One key step would be deciding which part of the vast U.S. national security apparatus the administration taps for the job. The administration could turn to the Pentagon or the intelligence community to draft “proportional” responses to a breach, said Ted Johnson, a retired U.S. Navy commander and cyber fellow at the New America Foundation. That would ensure the U.S. plays by the norms of international conflict and reduces the risk of escalation.
“Your response to someone’s action against you should be proportional. So, if you get punched in the mouth you don’t blow up their home, because that’s not proportional,” Johnson said.
In making that decision, the president could choose a covert action by intelligence agencies, under a law called Title 50, or a military response, under the law known as Title 10.
Spy Agency Options
If a covert action by the Central Intelligence Agency or National Security Agency is sought, it would come after gathering as much data as possible on the specific “entities and individuals” involved in the U.S. attack, according to Terry Roberts, founder and president of cybersecurity firm WhiteHawk Inc. and former deputy director of U.S. Naval Intelligence.
That could involve wiping out hard drives connected to Russia’s intelligence community, exposing Russian hacking tools on the web or revealing where the hackers operate in the so-called dark web. Or if the specific hackers involved use bitcoin currency, the U.S. could delete their online financial cache, Roberts said. This could be done without attribution, so it’s not obvious the U.S. was behind the action.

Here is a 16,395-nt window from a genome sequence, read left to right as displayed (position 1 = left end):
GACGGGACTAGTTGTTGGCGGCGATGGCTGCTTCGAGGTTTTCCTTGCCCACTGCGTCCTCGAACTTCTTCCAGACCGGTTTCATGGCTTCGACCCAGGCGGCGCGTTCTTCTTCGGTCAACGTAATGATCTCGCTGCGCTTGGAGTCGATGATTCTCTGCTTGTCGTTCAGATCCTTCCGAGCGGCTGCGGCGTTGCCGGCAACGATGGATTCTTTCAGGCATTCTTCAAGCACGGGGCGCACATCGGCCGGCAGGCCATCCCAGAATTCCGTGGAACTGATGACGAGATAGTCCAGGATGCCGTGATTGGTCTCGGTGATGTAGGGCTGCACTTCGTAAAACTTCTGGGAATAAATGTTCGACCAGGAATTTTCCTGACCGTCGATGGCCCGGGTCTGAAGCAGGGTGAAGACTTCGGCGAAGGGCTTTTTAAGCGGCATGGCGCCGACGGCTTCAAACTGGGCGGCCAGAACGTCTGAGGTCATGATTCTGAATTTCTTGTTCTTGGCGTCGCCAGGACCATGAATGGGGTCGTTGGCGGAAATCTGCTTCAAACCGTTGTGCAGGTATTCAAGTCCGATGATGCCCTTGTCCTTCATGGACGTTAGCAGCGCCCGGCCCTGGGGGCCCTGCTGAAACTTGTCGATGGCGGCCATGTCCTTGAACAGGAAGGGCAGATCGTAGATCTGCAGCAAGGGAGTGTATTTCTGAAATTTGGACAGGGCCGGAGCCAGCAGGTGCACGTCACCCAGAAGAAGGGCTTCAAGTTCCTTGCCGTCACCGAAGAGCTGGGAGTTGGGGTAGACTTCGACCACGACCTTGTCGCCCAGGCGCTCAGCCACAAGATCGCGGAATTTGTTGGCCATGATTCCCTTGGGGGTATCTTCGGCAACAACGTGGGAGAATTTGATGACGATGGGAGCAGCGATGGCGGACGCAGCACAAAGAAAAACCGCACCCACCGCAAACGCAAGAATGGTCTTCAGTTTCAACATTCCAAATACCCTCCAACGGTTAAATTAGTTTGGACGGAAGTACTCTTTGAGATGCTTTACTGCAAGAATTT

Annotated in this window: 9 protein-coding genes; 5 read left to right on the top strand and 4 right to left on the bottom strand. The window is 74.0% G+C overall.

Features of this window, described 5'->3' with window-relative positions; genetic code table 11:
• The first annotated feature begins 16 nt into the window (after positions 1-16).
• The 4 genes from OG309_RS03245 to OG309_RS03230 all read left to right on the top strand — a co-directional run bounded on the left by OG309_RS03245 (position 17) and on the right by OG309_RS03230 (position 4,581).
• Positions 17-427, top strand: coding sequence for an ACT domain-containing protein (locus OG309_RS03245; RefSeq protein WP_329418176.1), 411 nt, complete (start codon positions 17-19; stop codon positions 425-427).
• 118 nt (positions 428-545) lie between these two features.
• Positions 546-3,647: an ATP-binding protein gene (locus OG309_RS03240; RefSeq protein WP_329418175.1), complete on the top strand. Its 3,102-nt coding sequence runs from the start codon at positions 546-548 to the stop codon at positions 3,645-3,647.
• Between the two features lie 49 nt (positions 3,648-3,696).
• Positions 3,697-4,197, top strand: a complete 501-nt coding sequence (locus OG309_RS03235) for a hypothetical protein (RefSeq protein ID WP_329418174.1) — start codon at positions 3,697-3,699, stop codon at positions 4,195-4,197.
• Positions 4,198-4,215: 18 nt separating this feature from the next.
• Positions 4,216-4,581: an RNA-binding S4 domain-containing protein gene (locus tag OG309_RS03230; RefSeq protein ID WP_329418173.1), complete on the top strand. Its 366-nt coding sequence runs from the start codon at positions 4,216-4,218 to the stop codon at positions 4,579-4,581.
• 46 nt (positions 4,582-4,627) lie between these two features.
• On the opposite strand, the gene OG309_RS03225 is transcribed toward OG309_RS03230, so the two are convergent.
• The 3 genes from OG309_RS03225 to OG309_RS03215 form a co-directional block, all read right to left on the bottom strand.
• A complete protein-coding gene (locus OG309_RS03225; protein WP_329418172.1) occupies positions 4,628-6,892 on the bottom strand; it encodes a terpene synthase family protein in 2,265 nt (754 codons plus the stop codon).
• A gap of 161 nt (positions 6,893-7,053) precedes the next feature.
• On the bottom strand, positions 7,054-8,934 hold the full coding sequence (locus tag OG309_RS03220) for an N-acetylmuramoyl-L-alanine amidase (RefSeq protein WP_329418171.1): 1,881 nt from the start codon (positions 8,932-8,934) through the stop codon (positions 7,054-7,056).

“If I want to just quietly take out their capability and send a very sneaky message and not an overt message, I would probably do a covert action,” said Bob Stasio, a fellow at the Truman National Security Project and former chief of operations at the National Security Agency’s Cyber Operations Center.
Another possibility, according to another former NSA official, includes “deny, disrupt, degrade” attacks, where agency hackers could take down websites or networks, or break into non-government institutions and leak information. That could also include hacking into companies that have ties to Russian President Vladimir Putin or leaders supporting him, or leaking information about Russia’s role in another country, deflecting the focus from the U.S.
If the president chooses an offensive military option, that would fall to U.S. Cyber Command, a relatively new agency headed by Admiral Michael Rogers, who also leads the NSA. This path requires the object of the action be a military target. Possible options here could include a cyber-strike against the systems of the FSB or GRU, Russian intelligence agencies, or launching a ransomware attack against them or manipulating their data.
Using the military could send a strong message and eventually the operation could be made public. Rogers, for instance, has said he expects to declassify some of the offensive tactics being used against Islamic State. But it also raises the idea of overt warfare.
If the U.S. response is a military action, there could be questions around who oversees the operation. “Right now, the Russian geography falls within the European Command area of responsibility,” so the defense secretary or the president will have to determine who heads it up, Johnson, the former Navy commander said. “That is not a question that will be easily resolved.”
Is there precedent for making an offensive cyber attack public?
“The only publicly declared offensive cyber operation that the United States is conducting is against” Islamic State, though few details of that are known, according to Michael Sulmeyer, director of the Cyber Security Project at Harvard’s Belfer Center and a former senior cyber policy adviser at the Defense Department. “I suspect that’s why the administration, if they’re going to choose to go with an offensive cyber response, they’re probably going to be fairly quiet about it,” Sulmeyer said.